Panel 18 has a swivel pin 19 that is attached between panel 18 and stabilizer bar 20. Swivel pin 19 is also a torque device so that display will not rotate freely, but will remain in the position it is placed by a computer user.
Stabilizer bar 20 is mounted on rods 24 and 25 and will move up and down rods 24 and 25. On one end of stabilizer bar 20 are teeth 26 which mesh with teeth 28 on lock bar 27. Lock bar 27 and teeth 28 hold stabilizer bar in which ever position it is placed by the computer user. When knob 31 is pulled outward, bar 27 is moved to the right (as illustrated in FIG. 6) un-meshing teeth 28 from teeth 26, allowing frame 13 to be moved up and down to a desired position. Knob 31 is then released and frame 13 is locked in the desired position. Springs 29 and 30 hold lock bar 27 to the left, holding teeth 28 meshed with teeth 26 on the end of stabilizer bar 20. It is in this manner display 12 may be moved up and down an infinite number of vertical positions between fully raised and fully lowered positions. The screen of display 12 is powered from cable 35 which extends out of computer base 11, though hinge 16, embedded in the face of panel 17, through swivel 19 to connector 36 which connects to the display screen.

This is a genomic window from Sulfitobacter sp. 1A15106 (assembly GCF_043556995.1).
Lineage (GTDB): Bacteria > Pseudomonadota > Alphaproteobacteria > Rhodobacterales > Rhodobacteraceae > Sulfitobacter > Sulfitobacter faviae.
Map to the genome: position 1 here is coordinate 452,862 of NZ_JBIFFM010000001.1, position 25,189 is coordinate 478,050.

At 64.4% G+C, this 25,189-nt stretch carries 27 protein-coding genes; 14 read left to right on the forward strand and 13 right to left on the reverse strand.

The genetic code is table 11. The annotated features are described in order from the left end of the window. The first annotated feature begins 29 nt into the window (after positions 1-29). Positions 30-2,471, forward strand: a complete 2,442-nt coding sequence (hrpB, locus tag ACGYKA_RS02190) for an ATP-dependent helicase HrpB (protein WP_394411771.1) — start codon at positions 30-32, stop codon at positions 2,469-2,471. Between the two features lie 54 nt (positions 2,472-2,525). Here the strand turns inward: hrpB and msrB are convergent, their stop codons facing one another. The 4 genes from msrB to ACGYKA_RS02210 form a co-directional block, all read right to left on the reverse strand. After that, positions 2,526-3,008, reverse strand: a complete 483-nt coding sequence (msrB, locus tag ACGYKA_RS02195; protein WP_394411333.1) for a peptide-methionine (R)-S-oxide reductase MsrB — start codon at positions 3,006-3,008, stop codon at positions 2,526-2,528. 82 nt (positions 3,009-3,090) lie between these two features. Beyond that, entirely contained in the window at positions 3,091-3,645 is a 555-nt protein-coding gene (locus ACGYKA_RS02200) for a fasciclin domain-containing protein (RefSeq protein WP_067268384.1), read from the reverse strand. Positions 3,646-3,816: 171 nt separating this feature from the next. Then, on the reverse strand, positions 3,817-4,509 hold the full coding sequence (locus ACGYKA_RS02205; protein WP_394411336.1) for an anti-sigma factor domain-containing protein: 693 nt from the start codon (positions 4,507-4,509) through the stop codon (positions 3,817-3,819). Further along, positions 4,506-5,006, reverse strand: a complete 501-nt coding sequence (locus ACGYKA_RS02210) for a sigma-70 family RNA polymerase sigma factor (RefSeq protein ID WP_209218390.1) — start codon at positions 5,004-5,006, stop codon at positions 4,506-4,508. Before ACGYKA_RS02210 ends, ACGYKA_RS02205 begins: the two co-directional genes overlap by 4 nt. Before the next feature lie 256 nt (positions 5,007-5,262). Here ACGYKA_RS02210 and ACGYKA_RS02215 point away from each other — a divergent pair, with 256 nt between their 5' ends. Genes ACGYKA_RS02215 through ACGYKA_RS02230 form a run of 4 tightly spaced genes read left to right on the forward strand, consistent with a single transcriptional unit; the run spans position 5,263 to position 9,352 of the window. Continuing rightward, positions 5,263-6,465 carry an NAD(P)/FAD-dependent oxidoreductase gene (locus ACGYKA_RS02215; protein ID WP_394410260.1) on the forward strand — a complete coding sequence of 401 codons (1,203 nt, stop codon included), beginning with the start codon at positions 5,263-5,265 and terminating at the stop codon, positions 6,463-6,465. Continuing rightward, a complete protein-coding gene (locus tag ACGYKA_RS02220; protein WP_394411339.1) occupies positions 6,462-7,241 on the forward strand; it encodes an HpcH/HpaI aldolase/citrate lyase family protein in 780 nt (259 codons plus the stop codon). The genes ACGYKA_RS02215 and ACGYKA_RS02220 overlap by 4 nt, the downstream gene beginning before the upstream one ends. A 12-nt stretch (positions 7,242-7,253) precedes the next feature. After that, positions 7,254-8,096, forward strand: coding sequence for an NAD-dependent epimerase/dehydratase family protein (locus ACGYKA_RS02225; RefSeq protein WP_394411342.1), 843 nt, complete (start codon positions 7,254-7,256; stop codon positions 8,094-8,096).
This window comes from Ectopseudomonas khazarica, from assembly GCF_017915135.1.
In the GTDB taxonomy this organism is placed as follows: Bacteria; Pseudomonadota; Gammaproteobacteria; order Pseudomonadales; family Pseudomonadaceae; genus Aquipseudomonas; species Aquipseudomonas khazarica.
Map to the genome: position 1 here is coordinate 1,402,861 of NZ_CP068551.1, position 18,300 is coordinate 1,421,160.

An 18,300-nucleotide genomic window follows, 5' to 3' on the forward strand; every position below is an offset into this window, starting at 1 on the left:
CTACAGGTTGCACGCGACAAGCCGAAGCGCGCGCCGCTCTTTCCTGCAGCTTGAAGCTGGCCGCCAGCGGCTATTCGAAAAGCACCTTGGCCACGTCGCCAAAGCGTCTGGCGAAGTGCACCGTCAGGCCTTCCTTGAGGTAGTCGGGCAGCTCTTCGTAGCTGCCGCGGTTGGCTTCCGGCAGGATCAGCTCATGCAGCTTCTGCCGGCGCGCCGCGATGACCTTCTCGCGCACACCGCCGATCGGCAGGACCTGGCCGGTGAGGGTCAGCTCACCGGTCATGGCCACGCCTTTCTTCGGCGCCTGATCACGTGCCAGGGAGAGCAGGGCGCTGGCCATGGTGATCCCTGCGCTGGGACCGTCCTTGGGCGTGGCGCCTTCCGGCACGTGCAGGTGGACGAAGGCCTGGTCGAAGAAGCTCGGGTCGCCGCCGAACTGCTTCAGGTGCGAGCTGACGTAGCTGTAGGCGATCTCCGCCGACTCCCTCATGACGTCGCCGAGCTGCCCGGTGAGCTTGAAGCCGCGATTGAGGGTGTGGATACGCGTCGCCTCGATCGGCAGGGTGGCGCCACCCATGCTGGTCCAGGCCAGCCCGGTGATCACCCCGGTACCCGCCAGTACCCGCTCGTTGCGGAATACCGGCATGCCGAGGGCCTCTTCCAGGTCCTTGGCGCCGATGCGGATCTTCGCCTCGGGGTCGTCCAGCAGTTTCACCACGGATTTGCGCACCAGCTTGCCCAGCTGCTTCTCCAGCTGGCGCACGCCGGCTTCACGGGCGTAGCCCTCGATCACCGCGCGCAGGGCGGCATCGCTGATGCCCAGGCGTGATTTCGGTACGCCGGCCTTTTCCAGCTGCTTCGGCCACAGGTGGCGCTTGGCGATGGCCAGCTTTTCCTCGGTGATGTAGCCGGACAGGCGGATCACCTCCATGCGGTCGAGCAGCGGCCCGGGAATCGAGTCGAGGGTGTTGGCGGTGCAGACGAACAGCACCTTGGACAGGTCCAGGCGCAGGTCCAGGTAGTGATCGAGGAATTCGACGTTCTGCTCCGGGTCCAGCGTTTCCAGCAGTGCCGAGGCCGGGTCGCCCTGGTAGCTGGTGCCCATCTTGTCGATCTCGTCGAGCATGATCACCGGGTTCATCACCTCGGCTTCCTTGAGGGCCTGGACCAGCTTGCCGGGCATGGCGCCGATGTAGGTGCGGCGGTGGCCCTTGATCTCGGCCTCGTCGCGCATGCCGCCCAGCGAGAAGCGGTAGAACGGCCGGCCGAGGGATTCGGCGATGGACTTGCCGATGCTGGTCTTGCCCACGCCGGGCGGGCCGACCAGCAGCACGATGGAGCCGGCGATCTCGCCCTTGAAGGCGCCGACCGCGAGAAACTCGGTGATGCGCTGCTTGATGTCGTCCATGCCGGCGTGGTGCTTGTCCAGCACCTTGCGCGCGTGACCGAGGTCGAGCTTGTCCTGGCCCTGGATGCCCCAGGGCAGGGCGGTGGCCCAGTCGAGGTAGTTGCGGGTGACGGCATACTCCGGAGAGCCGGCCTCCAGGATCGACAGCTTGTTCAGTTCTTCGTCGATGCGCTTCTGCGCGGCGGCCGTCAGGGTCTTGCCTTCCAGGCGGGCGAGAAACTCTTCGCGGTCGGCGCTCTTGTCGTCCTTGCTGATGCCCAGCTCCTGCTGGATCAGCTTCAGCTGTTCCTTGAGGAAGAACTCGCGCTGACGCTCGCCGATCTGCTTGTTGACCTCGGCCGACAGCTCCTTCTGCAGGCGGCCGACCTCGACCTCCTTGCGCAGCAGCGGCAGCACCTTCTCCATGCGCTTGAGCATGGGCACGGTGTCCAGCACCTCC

FIG. 7 shows display 12 in a fully lowered position. Frame 13 of display 12 is released when knob 31 is pulled outward un-meshing teeth 26 on stabilizer bar 20 from teeth 28 on lock bar 27. Frame 13 moves downward over panels 17 and 18. Stabilizer bar 20 moves along rods 24 and 25 to the top of frame 13. Wire 35 folds down in the recess of stabilizer bar 20. In the down and locked position, the display 12 may be moved on hinges 15 and 16 to close display 12 over the top of computer base 11, as illustrated in FIG. 2.
FIG. 8 shows a second embodiment of the display adjustment mechanism. In this embodiment a computer 40 with base 41 has a panel 45 hinged to base 41 with hinges 42 and 43. Frame 44 is in its lowered position. Cable 50 connects the video display to base 41 and connector 51. Spring loaded rollers 46 on one side of frame 44 and rollers 47 on the opposite side of frame 44 hold panel 45 in whichever position it is placed. In the lowered position cable folds in the indentation in the top of panel 45.
FIG. 9 shows frame 44 in a raised position. To help hold frame 44 in any position, panel may have, for example, indentations 48 along each side. Indentations 48 are illustrated in the cut-out section on the right side of panel 45. There may be similar indentations (not illustrated) along the left side of panel 45. This embodiment is a simplified embodiment of a video display screen adjustment mechanism according to the invention.
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|U.S. Classification||248/161, 248/920, 248/917|
|Cooperative Classification||Y10S248/917, Y10S248/92, G06F1/1616, G06F1/1679, G06F1/1681, G06F1/162, G06F1/1683|
|European Classification||G06F1/16P1F, G06F1/16P1F4, G06F1/16P9M8, G06F1/16P9M6, G06F1/16P9M4|
|Dec 19, 2003||FPAY||Fee payment|
Year of fee payment: 4
|Dec 31, 2007||REMI||Maintenance fee reminder mailed|
|Jun 20, 2008||LAPS||Lapse for failure to pay maintenance fees|
|Aug 12, 2008||FP||Expired due to failure to pay maintenance fee|
Effective date: 20080620